It's not desperation, but there can be no doubt just how important this game is to the Wolverines.

With any bowl game there is pressure. It's more than the regular season. It's a time where you know your game isn't on regional TV, but national. It's a game where coaches know recruits from coast-to-coast, seniors down to even freshman, will be watching to see what happens. It's a game that people from the outside will judge your entire season on how you play right here, right now.

Can you remember a few years ago when the Big Ten was getting lambasted as a sub par conference and all they did was almost sweep the bowl season, shutting up the skeptical masses?

That's what bowl games mean.

They are either the icing on the cake or the salt in the open wound.

The only problem for Michigan, this particular game is neither.

If you win, you were supposed to. If you lose, well, that's just about the worst thing that has happened all season. So, you are basically damned if you do and damned if you don't. The only thing that will probably satisfy the masses is that blowout victory, reigniting the talk of the injustice of having to go to this game versus the one down in the sunshine state.

Outside of that, a loss is a horrible loss and a win is still sort of a loss, because if it wasn't by a huge margin, this program has a lot of work to do.

What do you think that type of mind-set does to a player or a team? I suppose you could say of collegiate and even professional athletes, it's those moments where they shine, because that's what they are all on the field for in the first place. The big moment, where the pressure is on, you having to respond or go home bitterly disappointed, knowing there are no more tomorrows that year.

But we know that's not the case. Perhaps it's analogous to Nebraska playing Iowa State. Yeah, Iowa State is better than they used to be, but this is a team that a Nebraska team should beat, so if they do, even if it's by some bizarre circumstances like the double-overtime victory this season in Lincoln, people will still say that Nebraska beat Iowa State, and that's about it.

Nobody will blink if Michigan beats Nebraska. They are favored by double-digits, they are ranked and have wins over much more impressive teams – this is a game they shouldn't lose by any stretch of the imagination.

You have to wonder if the pressure going into the bowl is greater facing a ranked team or an unranked team.

One you want to win, the other you seemingly have to win.

You know what you hear from players when you ask them about games, where they had a lot of success and everything just seemed to go their way? Invariably someone will say ‘We were just out there having fun.'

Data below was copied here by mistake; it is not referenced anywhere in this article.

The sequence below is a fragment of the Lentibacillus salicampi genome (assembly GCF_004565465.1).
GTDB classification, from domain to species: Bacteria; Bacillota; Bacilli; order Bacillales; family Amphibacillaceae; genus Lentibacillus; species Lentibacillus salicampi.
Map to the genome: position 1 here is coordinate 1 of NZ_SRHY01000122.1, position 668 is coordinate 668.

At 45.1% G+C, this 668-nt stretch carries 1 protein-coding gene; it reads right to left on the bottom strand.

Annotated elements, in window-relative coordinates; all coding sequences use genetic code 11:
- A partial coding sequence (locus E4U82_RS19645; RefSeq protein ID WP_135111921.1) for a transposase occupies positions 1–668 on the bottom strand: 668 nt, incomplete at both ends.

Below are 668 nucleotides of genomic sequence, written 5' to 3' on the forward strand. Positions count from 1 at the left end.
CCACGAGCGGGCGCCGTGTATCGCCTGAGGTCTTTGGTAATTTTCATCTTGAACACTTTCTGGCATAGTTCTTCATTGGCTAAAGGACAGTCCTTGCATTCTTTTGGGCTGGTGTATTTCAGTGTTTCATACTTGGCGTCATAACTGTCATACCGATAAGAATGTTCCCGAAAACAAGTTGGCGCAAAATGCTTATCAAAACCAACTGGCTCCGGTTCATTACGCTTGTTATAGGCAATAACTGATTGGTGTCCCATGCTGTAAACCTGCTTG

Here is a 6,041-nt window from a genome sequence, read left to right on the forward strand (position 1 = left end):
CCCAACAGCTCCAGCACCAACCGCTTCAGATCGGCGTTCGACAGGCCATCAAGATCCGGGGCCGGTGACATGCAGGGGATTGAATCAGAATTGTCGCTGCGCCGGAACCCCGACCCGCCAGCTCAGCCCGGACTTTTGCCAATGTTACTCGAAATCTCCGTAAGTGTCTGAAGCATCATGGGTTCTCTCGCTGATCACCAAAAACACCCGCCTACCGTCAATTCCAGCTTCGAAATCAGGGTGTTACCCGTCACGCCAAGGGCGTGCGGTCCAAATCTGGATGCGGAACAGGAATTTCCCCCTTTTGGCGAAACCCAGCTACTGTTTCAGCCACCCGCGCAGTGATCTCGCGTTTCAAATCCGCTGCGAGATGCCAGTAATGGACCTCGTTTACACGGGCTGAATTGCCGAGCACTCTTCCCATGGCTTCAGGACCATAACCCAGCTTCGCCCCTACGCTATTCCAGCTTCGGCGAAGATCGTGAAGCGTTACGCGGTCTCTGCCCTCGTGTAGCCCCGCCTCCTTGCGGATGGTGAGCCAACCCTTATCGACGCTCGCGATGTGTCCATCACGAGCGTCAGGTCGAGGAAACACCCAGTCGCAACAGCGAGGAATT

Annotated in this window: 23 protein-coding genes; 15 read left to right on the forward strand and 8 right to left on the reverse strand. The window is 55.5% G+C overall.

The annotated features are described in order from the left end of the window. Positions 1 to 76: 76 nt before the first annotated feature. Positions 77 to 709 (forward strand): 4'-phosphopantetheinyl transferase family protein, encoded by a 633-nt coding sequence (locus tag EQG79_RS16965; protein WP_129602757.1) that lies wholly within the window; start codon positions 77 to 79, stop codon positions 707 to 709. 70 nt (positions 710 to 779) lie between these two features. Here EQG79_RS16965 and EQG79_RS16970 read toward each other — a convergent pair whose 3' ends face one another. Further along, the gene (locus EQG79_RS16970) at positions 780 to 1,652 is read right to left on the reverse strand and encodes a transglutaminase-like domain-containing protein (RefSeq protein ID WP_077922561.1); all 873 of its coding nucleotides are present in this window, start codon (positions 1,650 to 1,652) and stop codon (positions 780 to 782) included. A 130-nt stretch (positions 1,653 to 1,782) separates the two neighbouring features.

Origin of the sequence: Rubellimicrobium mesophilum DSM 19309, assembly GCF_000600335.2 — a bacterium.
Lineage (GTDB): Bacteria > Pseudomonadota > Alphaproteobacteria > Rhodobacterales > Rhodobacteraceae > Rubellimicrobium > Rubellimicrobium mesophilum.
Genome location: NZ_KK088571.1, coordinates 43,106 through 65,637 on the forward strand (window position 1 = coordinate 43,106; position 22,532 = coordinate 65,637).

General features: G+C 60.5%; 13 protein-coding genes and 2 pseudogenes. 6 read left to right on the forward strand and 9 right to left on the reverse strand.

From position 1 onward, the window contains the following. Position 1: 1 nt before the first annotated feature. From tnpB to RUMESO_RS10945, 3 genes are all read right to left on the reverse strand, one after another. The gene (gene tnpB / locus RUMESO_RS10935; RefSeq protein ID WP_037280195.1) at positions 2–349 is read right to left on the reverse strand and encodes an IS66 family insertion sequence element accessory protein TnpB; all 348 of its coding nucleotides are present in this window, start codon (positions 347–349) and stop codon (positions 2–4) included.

Loose as a goose, care-free, running around on the field and making plays. That's how it usually goes when teams have a lot of success, but you have to wonder how Michigan players can be in that state of mind or how their coaches can get them into that state of mind if they aren't.

They aren't

When you ask Michigan players what they think they need to do to win, they reply as if they are reading it off of a cue card. You ask Nebraska players, they'll smile, talk about how they need to stay together, trust one another and just go out there and have fun.

Now, again, I haven't covered Michigan football at all, so maybe that's how they always are. Maybe they have this robotic persona that translates into robot-like efficiency on the field. If that's not the case, though, the pressure of facing a team they are supposed to beat versus that of a team that is thought to be more than capable of beating them, could have already had an affect.

I can tell you one thing. There's a team in red happy as hell to be there. They will be jumping around, focused on the task at hand, but living in the moment of an achievement from a decade's worth of disasters in 2004. They will also be doing that in front of what should be a pro-Nebraska crowd, the total numbers rising to near-record status right now, reports having the attendance at over 61,000 right now. The Alamo Dome can hold 65,000.

Will Michigan be as jovial, as loose, as ready to play? It's hard to say, but when a decent team has nothing to lose and a very good team has supposedly nothing to gain, I wonder if you are betting your money on mentality, where you throw your wager down.

An 11 point difference?

Ok, but for which team? Right now I just don't know.